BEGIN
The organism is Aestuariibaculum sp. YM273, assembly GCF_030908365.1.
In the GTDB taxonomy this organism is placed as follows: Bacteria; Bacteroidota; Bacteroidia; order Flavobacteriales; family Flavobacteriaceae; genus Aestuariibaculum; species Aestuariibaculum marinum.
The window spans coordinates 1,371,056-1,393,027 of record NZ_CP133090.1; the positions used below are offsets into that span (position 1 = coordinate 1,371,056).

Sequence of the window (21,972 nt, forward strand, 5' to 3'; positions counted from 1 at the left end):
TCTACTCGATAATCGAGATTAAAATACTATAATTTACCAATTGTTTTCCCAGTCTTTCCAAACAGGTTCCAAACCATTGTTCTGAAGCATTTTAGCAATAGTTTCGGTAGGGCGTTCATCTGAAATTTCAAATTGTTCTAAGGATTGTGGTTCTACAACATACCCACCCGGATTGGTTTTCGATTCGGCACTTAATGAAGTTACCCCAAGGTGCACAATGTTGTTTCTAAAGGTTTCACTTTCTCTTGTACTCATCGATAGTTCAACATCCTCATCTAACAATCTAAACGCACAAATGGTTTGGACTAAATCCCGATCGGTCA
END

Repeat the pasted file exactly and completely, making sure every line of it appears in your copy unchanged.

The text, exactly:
The organism is Aestuariibaculum sp. YM273, assembly GCF_030908365.1.
In the GTDB taxonomy this organism is placed as follows: Bacteria; Bacteroidota; Bacteroidia; order Flavobacteriales; family Flavobacteriaceae; genus Aestuariibaculum; species Aestuariibaculum marinum.
The window spans coordinates 1,371,056-1,393,027 of record NZ_CP133090.1; the positions used below are offsets into that span (position 1 = coordinate 1,371,056).

Sequence of the window (21,972 nt, forward strand, 5' to 3'; positions counted from 1 at the left end):
TCTACTCGATAATCGAGATTAAAATACTATAATTTACCAATTGTTTTCCCAGTCTTTCCAAACAGGTTCCAAACCATTGTTCTGAAGCATTTTAGCAATAGTTTCGGTAGGGCGTTCATCTGAAATTTCAAATTGTTCTAAGGATTGTGGTTCTACAACATACCCACCCGGATTGGTTTTCGATTCGGCACTTAATGAAGTTACCCCAAGGTGCACAATGTTGTTTCTAAAGGTTTCACTTTCTCTTGTACTCATCGATAGTTCAACATCCTCATCTAACAATCTAAACGCACAAATGGTTTGGACTAAATCCCGATCGGTCA